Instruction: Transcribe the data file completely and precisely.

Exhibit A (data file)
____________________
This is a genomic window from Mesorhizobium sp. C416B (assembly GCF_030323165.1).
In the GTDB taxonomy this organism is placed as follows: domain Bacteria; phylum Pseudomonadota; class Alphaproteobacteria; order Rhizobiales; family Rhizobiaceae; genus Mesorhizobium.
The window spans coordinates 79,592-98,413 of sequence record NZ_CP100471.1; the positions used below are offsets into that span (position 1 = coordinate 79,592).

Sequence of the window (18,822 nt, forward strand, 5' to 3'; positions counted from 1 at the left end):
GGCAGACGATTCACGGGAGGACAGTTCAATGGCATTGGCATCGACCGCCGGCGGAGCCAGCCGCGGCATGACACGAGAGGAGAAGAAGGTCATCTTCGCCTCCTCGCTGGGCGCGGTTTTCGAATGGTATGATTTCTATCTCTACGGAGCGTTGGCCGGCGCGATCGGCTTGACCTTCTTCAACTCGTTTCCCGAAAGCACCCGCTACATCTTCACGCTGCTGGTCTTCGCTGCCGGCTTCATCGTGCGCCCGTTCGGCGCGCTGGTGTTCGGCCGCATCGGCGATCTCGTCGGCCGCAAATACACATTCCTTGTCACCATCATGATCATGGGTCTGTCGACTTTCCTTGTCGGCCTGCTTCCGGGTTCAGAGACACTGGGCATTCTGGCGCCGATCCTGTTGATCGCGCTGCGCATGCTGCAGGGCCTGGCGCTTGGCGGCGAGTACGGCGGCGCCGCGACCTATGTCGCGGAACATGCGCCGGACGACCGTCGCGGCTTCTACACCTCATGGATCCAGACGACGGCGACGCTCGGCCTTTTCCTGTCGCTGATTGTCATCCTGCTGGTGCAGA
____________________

This is a genomic window from Mesorhizobium sp. C416B (assembly GCF_030323165.1).
In the GTDB taxonomy this organism is placed as follows: domain Bacteria; phylum Pseudomonadota; class Alphaproteobacteria; order Rhizobiales; family Rhizobiaceae; genus Mesorhizobium.
The window spans coordinates 79,592-98,413 of sequence record NZ_CP100471.1; the positions used below are offsets into that span (position 1 = coordinate 79,592).

Sequence of the window (18,822 nt, forward strand, 5' to 3'; positions counted from 1 at the left end):
GGCAGACGATTCACGGGAGGACAGTTCAATGGCATTGGCATCGACCGCCGGCGGAGCCAGCCGCGGCATGACACGAGAGGAGAAGAAGGTCATCTTCGCCTCCTCGCTGGGCGCGGTTTTCGAATGGTATGATTTCTATCTCTACGGAGCGTTGGCCGGCGCGATCGGCTTGACCTTCTTCAACTCGTTTCCCGAAAGCACCCGCTACATCTTCACGCTGCTGGTCTTCGCTGCCGGCTTCATCGTGCGCCCGTTCGGCGCGCTGGTGTTCGGCCGCATCGGCGATCTCGTCGGCCGCAAATACACATTCCTTGTCACCATCATGATCATGGGTCTGTCGACTTTCCTTGTCGGCCTGCTTCCGGGTTCAGAGACACTGGGCATTCTGGCGCCGATCCTGTTGATCGCGCTGCGCATGCTGCAGGGCCTGGCGCTTGGCGGCGAGTACGGCGGCGCCGCGACCTATGTCGCGGAACATGCGCCGGACGACCGTCGCGGCTTCTACACCTCATGGATCCAGACGACGGCGACGCTCGGCCTTTTCCTGTCGCTGATTGTCATCCTGCTGGTGCAGA